Tempered glass has a very long lifespan and, unlike annealed glass, if it breaks, it breaks up into very small pieces instead of into long shards. If you have kids around the house, this extra safety feature may be an important factor. Expect to pay a premium of around 25% over the price of annealed glass if you choose toughened glass.
Building regulations require that, if you’re replacing a window that’s lower than 80cm from floor level, 30cm or less from a door or up to a metre and a half from the level of the floor, you have to use toughened glass.
It may well be that, despite choosing a different material you choose for the glass for the rest of your home, the company you work with will put in toughened glass in certain parts of your home so that your installation is compliant.
Sometimes called “security glass” or “safety glass”, laminated glass is essentially the same as tempered or toughened glass except that it has a plastic interlayer which holds the glass in place in case it’s broken. The technology is very similar to that used on car windscreens and shop fronts. Laminated glass costs about 40% more than annealed glass and 10% more than tempered glass.
Laminated glass can handle up to 24,000psi of pressure making it incredibly difficult to break. However, if it does break, only a tiny amount of glass may escape from the plastic interlayer – the cracking and breaking in your window will resemble a spider-web pattern.
Low E glass
Sometimes called “coated glass”, low-E glass features a transparent metal coating which allows heat to come in from the outside and to be reflected back into your rooms.
Low-E glass makes your home cool and temperate in the summer and warm and cost in the winter.
Manufactured by Pilkington Glass and Saint Gobain (each of which use separate coating techniques), low-E glass costs around 25% than annealed glass.
Self-cleaning glass actually gets rid of the dust and other marks that collect on your windows all by itself. It sounds impossible but the science behind it is very clever.
The glass is coated with titanium dioxide and this coating is so thin that it stops just 5% of the light that would come into your home with standard annealed glass. The titanium dioxide is triggered by the UV rays of the sun and when that happens, water molecules are grabbed from the air.
The titanium dioxide and the water then react to create something new called “hydroxyl radicals”. These radical particle then break down anything organic that’s collected on your window and this organic material is washed away when it rains.
If it doesn’t rain, the cleaning process is slower but it still happens because the titanium dioxide grabs moisture in the air and then evenly spreads it out over the surface of the pain. The force of gravity then pushes down the film of water down the pane that’s been created by the moisture leaving it free of dust, fingerprints, and more.
Self-cleaning glass costs about 20% more than standard annealed glass, it has great insulation properties, and it really blocks out sound from the outside too.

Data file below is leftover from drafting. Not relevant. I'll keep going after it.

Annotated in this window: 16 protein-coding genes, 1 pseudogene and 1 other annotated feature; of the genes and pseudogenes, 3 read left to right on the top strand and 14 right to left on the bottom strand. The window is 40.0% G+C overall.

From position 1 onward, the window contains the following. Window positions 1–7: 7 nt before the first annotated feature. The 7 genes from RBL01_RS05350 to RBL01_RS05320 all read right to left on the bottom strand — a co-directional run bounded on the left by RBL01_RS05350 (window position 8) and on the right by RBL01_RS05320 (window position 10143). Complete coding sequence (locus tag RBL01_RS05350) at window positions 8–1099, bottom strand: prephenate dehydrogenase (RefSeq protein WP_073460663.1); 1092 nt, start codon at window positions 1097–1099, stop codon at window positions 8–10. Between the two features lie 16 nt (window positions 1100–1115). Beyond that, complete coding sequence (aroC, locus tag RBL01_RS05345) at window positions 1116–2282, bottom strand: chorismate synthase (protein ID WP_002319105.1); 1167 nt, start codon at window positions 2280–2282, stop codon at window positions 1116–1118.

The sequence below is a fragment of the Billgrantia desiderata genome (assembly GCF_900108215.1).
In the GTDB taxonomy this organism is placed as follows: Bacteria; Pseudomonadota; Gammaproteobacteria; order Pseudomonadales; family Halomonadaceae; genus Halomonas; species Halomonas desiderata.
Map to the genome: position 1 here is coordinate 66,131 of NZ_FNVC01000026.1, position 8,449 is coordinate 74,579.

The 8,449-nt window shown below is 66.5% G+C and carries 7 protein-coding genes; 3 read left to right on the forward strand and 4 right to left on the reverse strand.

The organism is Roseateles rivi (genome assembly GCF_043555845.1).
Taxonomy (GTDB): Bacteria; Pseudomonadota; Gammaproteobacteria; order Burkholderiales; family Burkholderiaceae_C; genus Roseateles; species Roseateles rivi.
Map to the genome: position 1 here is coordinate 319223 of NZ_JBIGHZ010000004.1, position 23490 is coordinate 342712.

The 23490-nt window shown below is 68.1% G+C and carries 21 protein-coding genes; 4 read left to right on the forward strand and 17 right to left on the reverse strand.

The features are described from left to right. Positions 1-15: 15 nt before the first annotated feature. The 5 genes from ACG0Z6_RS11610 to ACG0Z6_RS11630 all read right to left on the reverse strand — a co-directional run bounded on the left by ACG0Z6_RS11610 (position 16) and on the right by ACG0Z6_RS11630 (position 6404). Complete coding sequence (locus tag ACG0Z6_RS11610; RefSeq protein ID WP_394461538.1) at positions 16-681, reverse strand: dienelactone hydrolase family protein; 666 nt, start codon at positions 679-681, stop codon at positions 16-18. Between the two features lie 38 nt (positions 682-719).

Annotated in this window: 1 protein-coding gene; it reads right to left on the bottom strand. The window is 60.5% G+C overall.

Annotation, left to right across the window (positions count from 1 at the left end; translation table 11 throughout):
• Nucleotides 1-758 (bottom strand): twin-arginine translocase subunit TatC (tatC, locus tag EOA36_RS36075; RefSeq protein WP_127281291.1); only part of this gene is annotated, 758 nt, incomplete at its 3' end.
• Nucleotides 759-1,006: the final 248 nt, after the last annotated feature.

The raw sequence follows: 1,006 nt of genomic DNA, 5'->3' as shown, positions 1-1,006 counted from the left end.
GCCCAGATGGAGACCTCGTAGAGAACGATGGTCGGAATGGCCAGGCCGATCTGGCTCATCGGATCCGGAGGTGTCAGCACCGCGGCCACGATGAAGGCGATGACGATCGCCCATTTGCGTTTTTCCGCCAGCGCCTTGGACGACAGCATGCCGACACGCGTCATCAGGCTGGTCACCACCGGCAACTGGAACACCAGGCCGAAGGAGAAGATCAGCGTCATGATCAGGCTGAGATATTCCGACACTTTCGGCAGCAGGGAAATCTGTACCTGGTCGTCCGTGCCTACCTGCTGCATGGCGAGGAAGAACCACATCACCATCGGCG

Noise control glass
With noise control glass, there is a special interlayer inside your double glazing panel whose job it is to dampen noise waves travelling through it before it hits the inner pane of glass. Manufacturers claim that it can reduce noise by up to 75% compared with annealed glass.
Expect to pay an additional 25% for noise control glass over standard glass.
Fire protection glass
Fire protection glass holds back smoke as well as fire. Annealed glass breaks at around 500oF however fire protection glass can withstand up to 1,600oF for up to 3 hours.
Homeowners now have more choice than ever about how their double glazing looks as additional design elements can be built into the frames and the glass itself.
The decorative elements (like different colours of glass melted together, stained glass, and etched glass) don’t affect the performance of the window at all in terms of energy efficiency, safety, fire-resistance, and so on.
There is a premium to pay for decorative glass and that premium depends on how complex and ornate you with the decoration on your double glazing to be.
Getting the best quote
If you’re installing new windows in your home and you want to know which materials to use for the frame and for the glass, the best person to speak to is a trained and professional installer. Installers spend all their time working with homeowners and company owners to choose the right double glazing for their premises based upon what it is their customer wants to achieve.
It’s always better to speak to more than one installer though. Why? Some installers will have a wider range of manufacturers they can go to so they’re able to get the framing and glazing materials you want. Other installers will be able to offer special deals to keep their fitters working rather than having them sit idle.
Every company is different and one of them will have the right deal for you.
At CompareCompanies, we work with CERTASS- and/or FENSA-certified double glazing installers up and down the country putting them in touch with homeowners ready to receive quotes on their new double glazing. Just fill in the form on this page and we’ll connect you with 3 or 4 experienced specialists who can quote you and who can give you the advice and the support you need in making the right decision.
Our service is free, the quotes provided by our partner installers are free, and there’s no obligation at all on you to accept a quote that one of our partner installers give you.